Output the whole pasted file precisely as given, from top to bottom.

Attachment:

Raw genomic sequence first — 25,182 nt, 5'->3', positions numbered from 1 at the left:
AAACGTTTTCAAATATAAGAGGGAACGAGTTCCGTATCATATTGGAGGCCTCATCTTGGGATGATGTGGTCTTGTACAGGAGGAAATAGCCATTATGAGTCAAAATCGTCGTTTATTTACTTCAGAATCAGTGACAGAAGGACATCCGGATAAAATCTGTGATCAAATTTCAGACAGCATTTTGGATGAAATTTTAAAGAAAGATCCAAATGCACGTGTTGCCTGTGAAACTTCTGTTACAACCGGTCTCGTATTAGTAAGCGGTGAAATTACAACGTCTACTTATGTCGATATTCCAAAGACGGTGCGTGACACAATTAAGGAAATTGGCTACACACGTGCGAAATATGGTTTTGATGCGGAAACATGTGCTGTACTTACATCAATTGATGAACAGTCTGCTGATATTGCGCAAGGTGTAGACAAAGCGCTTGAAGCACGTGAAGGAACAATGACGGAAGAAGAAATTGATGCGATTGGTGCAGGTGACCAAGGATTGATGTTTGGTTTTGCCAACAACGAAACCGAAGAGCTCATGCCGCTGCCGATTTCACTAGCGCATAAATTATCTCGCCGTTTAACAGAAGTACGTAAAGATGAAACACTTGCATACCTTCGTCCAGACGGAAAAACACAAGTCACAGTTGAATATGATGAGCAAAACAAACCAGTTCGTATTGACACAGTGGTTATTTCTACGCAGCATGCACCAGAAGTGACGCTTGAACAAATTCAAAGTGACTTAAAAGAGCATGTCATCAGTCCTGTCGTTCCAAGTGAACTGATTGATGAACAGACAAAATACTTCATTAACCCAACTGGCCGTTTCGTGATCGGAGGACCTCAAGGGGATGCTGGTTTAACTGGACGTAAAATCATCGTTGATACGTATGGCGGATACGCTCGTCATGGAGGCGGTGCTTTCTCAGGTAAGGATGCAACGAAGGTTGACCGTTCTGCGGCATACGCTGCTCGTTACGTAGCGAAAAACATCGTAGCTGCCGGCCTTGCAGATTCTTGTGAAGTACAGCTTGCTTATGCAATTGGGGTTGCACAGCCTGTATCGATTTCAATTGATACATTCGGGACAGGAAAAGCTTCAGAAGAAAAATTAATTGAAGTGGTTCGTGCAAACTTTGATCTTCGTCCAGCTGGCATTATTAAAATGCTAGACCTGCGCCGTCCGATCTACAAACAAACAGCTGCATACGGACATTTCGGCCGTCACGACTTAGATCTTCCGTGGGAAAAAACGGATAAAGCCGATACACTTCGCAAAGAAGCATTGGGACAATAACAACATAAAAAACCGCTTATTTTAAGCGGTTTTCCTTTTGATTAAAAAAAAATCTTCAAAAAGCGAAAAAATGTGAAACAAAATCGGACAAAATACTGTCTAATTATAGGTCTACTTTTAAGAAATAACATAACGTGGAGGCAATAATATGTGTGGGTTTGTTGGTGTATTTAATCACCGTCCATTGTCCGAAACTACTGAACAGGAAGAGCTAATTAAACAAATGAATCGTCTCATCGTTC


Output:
Raw genomic sequence first — 25,182 nt, 5'->3', positions numbered from 1 at the left:
AAACGTTTTCAAATATAAGAGGGAACGAGTTCCGTATCATATTGGAGGCCTCATCTTGGGATGATGTGGTCTTGTACAGGAGGAAATAGCCATTATGAGTCAAAATCGTCGTTTATTTACTTCAGAATCAGTGACAGAAGGACATCCGGATAAAATCTGTGATCAAATTTCAGACAGCATTTTGGATGAAATTTTAAAGAAAGATCCAAATGCACGTGTTGCCTGTGAAACTTCTGTTACAACCGGTCTCGTATTAGTAAGCGGTGAAATTACAACGTCTACTTATGTCGATATTCCAAAGACGGTGCGTGACACAATTAAGGAAATTGGCTACACACGTGCGAAATATGGTTTTGATGCGGAAACATGTGCTGTACTTACATCAATTGATGAACAGTCTGCTGATATTGCGCAAGGTGTAGACAAAGCGCTTGAAGCACGTGAAGGAACAATGACGGAAGAAGAAATTGATGCGATTGGTGCAGGTGACCAAGGATTGATGTTTGGTTTTGCCAACAACGAAACCGAAGAGCTCATGCCGCTGCCGATTTCACTAGCGCATAAATTATCTCGCCGTTTAACAGAAGTACGTAAAGATGAAACACTTGCATACCTTCGTCCAGACGGAAAAACACAAGTCACAGTTGAATATGATGAGCAAAACAAACCAGTTCGTATTGACACAGTGGTTATTTCTACGCAGCATGCACCAGAAGTGACGCTTGAACAAATTCAAAGTGACTTAAAAGAGCATGTCATCAGTCCTGTCGTTCCAAGTGAACTGATTGATGAACAGACAAAATACTTCATTAACCCAACTGGCCGTTTCGTGATCGGAGGACCTCAAGGGGATGCTGGTTTAACTGGACGTAAAATCATCGTTGATACGTATGGCGGATACGCTCGTCATGGAGGCGGTGCTTTCTCAGGTAAGGATGCAACGAAGGTTGACCGTTCTGCGGCATACGCTGCTCGTTACGTAGCGAAAAACATCGTAGCTGCCGGCCTTGCAGATTCTTGTGAAGTACAGCTTGCTTATGCAATTGGGGTTGCACAGCCTGTATCGATTTCAATTGATACATTCGGGACAGGAAAAGCTTCAGAAGAAAAATTAATTGAAGTGGTTCGTGCAAACTTTGATCTTCGTCCAGCTGGCATTATTAAAATGCTAGACCTGCGCCGTCCGATCTACAAACAAACAGCTGCATACGGACATTTCGGCCGTCACGACTTAGATCTTCCGTGGGAAAAAACGGATAAAGCCGATACACTTCGCAAAGAAGCATTGGGACAATAACAACATAAAAAACCGCTTATTTTAAGCGGTTTTCCTTTTGATTAAAAAAAAATCTTCAAAAAGCGAAAAAATGTGAAACAAAATCGGACAAAATACTGTCTAATTATAGGTCTACTTTTAAGAAATAACATAACGTGGAGGCAATAATATGTGTGGGTTTGTTGGTGTATTTAATCACCGTCCATTGTCCGAAACTACTGAACAGGAAGAGCTAATTAAACAAATGAATCGTCTCATCGTTC